Calling from his North Carolina home, The Avett Brothers’ bassist Bob Crawford is stunned to hear about the magnitude of Super Bowl festivities around the Valley.
The 49th event brought to Phoenix musicians of every genre. But now that things have quieted down, the focus goes back to individual, quality shows. So what can The Avett Brothers give to Phoenix-area residents who are recovering from concert overload?
“It’ll be a little less hoopla,” Crawford says with a laugh from his North Carolina home. “But it is great for your town. It puts a lot of people to work.”
The Avett Brothers and special guests Chatham County perform at 7 p.m., Saturday, February 7, at the Mesa Amphitheatre. In support of the media darlings’ show, Crawford spoke to College Times about the performance, a forthcoming album and the songwriting process.
College Times: I understand you have a new album coming in 2015.
It’ll probably be 2016. We have an album that’s well on its way and we’re constantly working on it. We spent two weeks in Malibu in November and got it rolling and a week here in North Carolina. It’s on its way. It’s just going to take a little bit of time.
Are you road testing any of the new songs?
We have a lot—four of five—we’ve been playing live. Our songwriting process is a gestational one. It can take eight years from the initial inspiration to the initial finished product. A few of these songs we kind of got going last year, and got them rolling and we’re playing them on the road. We always record more than we need, so you never know what’s going to be on the record. We don’t hesitate to play new songs.
Do you ever worry that the unfinished tracks are going to end up on YouTube and kind of steal the forthcoming album’s glory?
It probably did at one point, but we’re entering a different age—we have entered a different age. It’s a different time. I think it’s something we need to accept. You can’t sacrifice the moment in the show for someone posting something online. Let’s face it: A recorded version of the song is going to be different anyway. It’ll be a different quality. For someone to be able to do that with our stuff, it’s part of the world. This is the way the world is. We’re not going to sacrifice what we do and how we like to do it for that live show. People pay to get the experience, right? People pay to get in the show and be in the room, to have that moment that can only be created when musicians and music lovers are together in person. It doesn’t bother me if we record a song and play it live. Or if we’re working on a song and play it live and someone records it on audio records or pops it up on YouTube. It doesn’t bother me at all.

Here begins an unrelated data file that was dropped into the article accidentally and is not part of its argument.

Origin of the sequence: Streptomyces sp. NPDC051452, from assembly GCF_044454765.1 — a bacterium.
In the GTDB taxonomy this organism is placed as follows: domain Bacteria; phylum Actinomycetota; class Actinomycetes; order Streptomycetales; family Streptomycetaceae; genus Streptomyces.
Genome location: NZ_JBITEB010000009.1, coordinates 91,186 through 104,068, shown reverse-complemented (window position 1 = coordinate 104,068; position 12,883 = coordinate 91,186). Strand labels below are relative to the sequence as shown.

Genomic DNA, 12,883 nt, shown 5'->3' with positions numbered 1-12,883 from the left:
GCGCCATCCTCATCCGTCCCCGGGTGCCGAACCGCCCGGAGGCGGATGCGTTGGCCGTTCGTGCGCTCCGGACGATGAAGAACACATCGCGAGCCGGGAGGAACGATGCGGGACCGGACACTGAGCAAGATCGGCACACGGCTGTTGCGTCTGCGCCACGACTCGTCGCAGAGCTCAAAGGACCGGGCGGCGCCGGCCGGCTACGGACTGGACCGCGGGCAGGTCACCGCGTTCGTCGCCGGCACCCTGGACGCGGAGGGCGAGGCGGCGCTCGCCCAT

It would be distracting, I would think, to perform live and have to worry about that.
It’s a form of censorship. We would be imposing a form of censorship on ourselves.
How have your shows been in Arizona in the past?
We’ve had some great shows in Arizona. We’ve had a lot of fun over the years. We placed this one place in Phoenix that’s literally a roadhouse. It’s a small, small place. That was the first show in Arizona. We played many since—not as many as a lot of places in the country. I don’t know, it’s not the easiest place to get to. We had a great show last time outside in Mesa. That was an outdoor amphitheater. It’s a great place to be able to come through, spend some time and play music. It’s one of those special places.
The Avett Brothers, Mesa Amphitheatre, 263 N. Center Street, Mesa, 480.644.2560, mesaamp.com, Saturday, February 7, 7 p.m., $36 adv, $41 dos